Iowa legislators prioritize young Iowans in 2022

During the 2022 Iowa legislative session, lawmakers want to focus on ways to attract young people to the state as population growth only hits Iowa’s largest cities.


Grace Smith

Members of the Senate congregate in the Senate Chamber during the opening of the 2022 Legislative Session at the Iowa State Capitol in Des Moines, Iowa, on Monday, Jan. 10, 2022. Both the House and Senate Republican leaders said the priority of this session is to return tax funds and address workforce conditions.

Lauren White, Politics Reporter

Republican and Democratic lawmakers in Iowa agree that young people need more incentives to decide to settle down in the state.

At the beginning of the 2022 legislative session, legislative leaders said they wanted to convince more young people to stay in the state as Iowa’s population ages and young, college-educated adults set out for other locales.

Senate Minority Leader Zach Wahls, D-Coralville, said that some of the biggest areas of focus for retaining and attracting new Iowans include affordable housing, child care, and water quality. These are things, he said, that Iowans are asking for.

“Outdoor recreation is incredibly important to millennials and Gen Z folks and making sure that we are making the necessary investments to have clean rivers and lakes is really important to people, so that people are able to get out on the water with their family and have a good time,” Wahls said.

Johnson County Democratic Senator Zach Wahls speaks about press access in the Senate Chamber during the second day of the 2022 Legislative Session at the Iowa State Capitol in Des Moines, Iowa, on Tuesday, Jan. 11, 2022. “Let me be very clear to everyone watching at home,” Wahls started. “Senate Democrats were not included in this decision. We oppose this policy in the strongest possible terms and believe the press should be able to do their jobs from the press bench. That’s what the press bench is for.” (Grace Smith)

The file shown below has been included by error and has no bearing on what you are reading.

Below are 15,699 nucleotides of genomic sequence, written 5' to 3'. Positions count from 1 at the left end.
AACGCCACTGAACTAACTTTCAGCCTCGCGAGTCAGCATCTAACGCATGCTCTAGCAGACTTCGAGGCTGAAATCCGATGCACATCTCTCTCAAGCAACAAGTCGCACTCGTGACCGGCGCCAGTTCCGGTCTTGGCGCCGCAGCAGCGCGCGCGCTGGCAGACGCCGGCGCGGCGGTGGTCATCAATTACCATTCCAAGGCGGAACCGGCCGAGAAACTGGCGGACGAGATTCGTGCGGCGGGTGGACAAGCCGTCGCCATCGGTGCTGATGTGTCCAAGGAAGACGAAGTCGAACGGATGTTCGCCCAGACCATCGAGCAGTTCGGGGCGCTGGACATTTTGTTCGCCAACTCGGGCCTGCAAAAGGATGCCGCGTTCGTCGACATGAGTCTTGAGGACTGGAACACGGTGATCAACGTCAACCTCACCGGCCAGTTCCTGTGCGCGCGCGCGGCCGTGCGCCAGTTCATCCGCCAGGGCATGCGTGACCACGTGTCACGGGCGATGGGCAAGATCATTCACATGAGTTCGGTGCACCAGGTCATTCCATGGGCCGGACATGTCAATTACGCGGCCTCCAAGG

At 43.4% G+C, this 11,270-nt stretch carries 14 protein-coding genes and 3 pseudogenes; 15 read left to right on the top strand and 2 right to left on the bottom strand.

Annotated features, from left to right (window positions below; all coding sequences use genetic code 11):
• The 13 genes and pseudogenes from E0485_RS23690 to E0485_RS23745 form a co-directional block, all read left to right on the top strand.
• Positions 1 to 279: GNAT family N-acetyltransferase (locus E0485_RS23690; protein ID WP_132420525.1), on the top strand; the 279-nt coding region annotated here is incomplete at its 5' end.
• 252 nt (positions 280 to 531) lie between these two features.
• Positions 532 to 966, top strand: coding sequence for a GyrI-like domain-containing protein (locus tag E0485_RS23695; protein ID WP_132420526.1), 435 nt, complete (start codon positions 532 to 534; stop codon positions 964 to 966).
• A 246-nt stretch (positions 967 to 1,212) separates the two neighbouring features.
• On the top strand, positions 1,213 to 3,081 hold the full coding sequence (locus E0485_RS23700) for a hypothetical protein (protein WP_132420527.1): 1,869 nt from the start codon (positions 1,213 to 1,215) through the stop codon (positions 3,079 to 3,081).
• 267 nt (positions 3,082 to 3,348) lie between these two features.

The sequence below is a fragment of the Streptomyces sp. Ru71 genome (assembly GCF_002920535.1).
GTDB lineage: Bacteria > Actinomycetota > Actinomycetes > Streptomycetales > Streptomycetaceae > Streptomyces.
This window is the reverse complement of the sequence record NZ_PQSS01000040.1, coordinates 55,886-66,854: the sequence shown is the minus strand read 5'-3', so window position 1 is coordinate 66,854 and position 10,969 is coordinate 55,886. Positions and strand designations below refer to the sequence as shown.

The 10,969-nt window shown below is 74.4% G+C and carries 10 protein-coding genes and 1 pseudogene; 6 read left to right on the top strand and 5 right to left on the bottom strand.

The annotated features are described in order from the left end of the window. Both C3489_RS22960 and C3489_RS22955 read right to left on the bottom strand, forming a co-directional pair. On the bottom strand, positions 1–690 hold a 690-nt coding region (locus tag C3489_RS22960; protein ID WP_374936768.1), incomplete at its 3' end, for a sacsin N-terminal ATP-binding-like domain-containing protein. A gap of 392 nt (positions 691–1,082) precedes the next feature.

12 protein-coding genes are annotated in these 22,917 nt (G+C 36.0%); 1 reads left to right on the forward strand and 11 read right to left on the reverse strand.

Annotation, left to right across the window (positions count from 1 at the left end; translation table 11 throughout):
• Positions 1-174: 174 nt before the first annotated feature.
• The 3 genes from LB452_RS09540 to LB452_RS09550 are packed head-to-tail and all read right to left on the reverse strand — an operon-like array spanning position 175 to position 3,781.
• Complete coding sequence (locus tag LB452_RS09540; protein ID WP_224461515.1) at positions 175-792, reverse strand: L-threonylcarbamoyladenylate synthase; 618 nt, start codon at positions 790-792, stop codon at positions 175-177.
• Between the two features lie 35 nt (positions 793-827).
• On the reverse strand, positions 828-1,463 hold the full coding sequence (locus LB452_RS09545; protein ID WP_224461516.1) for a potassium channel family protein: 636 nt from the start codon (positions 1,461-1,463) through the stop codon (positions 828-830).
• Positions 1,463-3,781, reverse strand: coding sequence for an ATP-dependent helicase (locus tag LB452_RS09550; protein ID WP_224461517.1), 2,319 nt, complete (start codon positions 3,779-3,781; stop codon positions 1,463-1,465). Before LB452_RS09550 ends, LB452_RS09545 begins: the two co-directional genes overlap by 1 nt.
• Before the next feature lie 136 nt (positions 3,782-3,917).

Wahls said the workforce shortage, which has also been a discussion on both sides of the aisle in the Statehouse, contributes to why young people continue to move to different states.

There are two sides to Iowa’s workforce issues, Wahls said. The first is that there are staffing shortages in every industry across the state, while many Iowans who work these jobs struggle to support their families.

Raising wages, Wahls said, will attract new residents and retain current Iowans. Iowa’s minimum wage has been $7.25, the federal minimum wage, since 2009.

“We can’t do that until we start getting after some of these issues that we talked about like child care and affordable housing,” Wahls said.

Wahls and other Democrats have attempted to pin the blame for Iowa’s workforce woes on Republican Gov. Kim Reynolds, dubbing it the “Reynolds workforce crisis.”

Cambrian Helm, a third-year criminology major at the University of Iowa, said she plans to move back to Illinois following graduation. She said the two biggest factors she considers when finding a place to live are a solid job and housing market.